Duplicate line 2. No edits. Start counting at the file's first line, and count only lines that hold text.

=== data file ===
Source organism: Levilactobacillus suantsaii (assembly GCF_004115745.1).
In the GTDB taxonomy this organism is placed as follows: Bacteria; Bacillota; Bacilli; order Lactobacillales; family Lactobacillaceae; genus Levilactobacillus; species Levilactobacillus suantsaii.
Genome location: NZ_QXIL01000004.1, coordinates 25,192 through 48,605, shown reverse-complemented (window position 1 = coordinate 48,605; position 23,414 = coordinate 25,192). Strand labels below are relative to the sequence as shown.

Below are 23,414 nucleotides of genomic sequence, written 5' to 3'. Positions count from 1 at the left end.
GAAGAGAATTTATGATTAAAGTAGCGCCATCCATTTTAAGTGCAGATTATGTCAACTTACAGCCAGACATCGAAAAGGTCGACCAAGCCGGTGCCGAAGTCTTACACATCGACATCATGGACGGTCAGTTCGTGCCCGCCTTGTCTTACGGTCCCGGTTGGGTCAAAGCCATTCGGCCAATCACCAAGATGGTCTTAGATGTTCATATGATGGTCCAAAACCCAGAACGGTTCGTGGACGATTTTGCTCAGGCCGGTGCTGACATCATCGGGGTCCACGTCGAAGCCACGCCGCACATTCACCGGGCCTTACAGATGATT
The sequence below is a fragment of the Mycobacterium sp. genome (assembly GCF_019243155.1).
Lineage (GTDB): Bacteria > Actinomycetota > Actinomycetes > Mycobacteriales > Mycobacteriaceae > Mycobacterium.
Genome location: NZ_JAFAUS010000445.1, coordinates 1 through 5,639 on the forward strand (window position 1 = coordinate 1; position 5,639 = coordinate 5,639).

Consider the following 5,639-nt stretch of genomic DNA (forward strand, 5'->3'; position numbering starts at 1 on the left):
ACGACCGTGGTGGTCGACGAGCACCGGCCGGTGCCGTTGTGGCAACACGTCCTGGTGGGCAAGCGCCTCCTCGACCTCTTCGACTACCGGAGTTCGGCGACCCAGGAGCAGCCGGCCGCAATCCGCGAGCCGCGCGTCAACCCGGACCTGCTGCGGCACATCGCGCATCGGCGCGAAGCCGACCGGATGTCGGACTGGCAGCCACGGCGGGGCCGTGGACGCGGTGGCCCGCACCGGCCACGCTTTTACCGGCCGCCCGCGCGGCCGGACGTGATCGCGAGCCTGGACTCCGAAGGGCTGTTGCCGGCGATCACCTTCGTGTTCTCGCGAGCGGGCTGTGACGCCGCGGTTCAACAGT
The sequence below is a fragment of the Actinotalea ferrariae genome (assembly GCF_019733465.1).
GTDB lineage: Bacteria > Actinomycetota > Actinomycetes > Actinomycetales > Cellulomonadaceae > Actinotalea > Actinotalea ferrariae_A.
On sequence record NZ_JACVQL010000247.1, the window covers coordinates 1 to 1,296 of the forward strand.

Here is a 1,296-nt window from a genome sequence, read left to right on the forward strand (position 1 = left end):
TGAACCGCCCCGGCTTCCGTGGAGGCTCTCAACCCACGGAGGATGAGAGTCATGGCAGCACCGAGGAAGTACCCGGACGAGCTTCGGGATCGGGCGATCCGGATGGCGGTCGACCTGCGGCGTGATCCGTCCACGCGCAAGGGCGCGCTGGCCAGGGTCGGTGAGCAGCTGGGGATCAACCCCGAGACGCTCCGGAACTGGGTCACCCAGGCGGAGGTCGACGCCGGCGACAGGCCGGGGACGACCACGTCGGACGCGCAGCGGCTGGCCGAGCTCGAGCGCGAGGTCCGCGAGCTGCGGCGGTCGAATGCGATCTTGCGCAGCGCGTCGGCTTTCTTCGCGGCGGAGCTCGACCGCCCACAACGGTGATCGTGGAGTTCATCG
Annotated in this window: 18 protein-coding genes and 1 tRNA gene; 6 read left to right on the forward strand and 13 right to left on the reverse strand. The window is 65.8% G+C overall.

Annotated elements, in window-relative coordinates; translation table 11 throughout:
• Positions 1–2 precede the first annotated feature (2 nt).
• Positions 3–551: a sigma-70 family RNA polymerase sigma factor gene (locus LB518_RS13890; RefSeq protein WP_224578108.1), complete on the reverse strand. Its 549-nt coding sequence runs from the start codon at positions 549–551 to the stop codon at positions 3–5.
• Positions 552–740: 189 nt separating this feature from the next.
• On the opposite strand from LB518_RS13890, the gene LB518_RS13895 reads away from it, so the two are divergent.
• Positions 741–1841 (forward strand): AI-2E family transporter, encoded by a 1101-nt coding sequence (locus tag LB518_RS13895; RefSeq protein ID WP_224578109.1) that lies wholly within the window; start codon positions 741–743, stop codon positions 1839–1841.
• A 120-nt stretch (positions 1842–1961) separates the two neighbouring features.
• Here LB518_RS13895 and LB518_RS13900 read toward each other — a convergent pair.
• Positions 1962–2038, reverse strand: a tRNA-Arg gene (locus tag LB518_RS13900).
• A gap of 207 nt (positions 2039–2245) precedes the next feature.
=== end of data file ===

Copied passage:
In the GTDB taxonomy this organism is placed as follows: Bacteria; Bacillota; Bacilli; order Lactobacillales; family Lactobacillaceae; genus Levilactobacillus; species Levilactobacillus suantsaii.